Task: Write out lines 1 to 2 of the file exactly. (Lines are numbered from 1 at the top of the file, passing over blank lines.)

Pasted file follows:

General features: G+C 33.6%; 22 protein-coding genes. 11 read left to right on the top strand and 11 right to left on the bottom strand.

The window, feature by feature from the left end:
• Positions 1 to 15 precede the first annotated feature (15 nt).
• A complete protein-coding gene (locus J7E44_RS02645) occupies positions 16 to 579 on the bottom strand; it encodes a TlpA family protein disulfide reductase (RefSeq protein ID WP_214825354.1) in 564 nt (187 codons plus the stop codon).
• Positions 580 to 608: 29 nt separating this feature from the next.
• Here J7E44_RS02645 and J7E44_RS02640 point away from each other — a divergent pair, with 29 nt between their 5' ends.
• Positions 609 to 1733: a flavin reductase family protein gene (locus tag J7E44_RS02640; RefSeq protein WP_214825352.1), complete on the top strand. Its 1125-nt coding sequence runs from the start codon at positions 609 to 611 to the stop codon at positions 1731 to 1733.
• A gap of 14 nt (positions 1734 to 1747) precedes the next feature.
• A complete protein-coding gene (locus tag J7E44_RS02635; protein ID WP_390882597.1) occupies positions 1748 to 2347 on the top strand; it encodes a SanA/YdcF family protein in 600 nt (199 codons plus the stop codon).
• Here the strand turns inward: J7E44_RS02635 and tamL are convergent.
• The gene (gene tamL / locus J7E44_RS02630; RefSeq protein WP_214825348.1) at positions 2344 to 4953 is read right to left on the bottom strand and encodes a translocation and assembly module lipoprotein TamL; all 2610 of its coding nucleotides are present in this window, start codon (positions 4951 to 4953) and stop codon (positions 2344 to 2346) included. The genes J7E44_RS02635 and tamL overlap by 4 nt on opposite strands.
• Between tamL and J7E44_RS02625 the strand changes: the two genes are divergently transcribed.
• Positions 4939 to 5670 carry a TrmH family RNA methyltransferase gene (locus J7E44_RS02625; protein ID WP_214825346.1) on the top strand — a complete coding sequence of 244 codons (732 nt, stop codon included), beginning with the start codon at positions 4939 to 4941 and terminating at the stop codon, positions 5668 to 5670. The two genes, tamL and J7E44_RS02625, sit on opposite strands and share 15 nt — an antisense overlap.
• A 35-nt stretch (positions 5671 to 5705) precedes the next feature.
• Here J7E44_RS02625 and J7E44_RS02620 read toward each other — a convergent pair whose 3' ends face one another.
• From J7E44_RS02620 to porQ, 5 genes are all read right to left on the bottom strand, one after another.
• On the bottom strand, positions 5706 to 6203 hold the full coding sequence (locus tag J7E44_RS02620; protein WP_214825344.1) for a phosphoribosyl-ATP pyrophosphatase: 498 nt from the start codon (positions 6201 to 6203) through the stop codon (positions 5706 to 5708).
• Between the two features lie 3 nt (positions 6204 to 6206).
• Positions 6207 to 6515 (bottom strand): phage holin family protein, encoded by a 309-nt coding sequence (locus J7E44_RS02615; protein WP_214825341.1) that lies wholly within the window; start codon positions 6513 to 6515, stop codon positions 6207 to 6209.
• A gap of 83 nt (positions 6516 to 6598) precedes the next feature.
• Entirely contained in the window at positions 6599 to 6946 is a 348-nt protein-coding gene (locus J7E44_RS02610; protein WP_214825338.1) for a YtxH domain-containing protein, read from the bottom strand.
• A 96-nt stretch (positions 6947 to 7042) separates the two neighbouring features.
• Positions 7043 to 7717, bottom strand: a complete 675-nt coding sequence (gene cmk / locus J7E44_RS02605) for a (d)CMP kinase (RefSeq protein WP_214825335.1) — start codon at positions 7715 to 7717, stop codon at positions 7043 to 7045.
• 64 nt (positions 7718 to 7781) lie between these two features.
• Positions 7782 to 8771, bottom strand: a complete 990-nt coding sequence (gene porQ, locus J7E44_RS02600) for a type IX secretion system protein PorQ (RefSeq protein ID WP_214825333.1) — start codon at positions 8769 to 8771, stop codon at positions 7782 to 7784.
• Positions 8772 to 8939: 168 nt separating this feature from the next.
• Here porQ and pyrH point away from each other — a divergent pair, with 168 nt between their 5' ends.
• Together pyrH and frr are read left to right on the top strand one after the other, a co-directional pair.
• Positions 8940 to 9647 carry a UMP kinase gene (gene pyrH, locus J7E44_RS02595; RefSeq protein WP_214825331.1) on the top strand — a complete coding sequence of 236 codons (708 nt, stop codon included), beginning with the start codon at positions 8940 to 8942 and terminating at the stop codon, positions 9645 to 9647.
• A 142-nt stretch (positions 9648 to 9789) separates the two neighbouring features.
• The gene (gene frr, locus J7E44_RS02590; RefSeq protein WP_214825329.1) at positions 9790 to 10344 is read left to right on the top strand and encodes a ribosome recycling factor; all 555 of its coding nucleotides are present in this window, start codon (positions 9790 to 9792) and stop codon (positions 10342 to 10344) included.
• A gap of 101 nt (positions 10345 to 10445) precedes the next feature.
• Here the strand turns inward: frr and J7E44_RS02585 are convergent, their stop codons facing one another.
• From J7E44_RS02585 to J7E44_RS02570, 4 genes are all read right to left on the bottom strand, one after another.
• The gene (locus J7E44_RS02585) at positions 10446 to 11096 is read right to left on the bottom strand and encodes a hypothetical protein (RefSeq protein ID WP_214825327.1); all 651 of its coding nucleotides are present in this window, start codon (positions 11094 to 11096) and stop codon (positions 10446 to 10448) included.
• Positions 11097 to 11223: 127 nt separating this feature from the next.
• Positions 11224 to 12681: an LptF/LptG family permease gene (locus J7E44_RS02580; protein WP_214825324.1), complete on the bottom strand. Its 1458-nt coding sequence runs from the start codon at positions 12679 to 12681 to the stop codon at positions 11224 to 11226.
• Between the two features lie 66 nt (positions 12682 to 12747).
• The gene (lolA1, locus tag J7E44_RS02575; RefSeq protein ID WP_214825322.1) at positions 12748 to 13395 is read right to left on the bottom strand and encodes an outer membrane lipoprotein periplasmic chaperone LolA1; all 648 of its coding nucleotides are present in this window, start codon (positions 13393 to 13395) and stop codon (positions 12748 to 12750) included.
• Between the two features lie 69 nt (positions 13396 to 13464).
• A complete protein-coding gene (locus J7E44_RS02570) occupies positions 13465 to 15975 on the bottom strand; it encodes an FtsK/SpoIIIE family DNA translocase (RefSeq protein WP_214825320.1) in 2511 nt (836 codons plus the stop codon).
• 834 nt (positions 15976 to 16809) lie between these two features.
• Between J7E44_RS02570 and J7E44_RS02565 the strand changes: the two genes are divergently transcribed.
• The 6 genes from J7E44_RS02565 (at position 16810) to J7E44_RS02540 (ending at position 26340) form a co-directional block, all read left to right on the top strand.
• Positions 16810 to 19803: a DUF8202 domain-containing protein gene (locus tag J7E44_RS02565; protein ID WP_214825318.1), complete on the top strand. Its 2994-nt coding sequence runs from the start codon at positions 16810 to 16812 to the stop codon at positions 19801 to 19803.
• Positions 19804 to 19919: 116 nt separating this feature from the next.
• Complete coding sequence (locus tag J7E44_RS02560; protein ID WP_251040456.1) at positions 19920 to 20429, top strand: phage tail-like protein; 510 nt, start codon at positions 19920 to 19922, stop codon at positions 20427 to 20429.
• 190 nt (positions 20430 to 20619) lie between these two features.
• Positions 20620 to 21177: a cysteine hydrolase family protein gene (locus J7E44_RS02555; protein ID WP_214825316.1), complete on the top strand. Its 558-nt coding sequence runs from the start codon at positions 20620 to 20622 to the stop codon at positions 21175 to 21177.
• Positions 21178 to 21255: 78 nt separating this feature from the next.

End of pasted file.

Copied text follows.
General features: G+C 33.6%; 22 protein-coding genes. 11 read left to right on the top strand and 11 right to left on the bottom strand.

The window, feature by feature from the left end: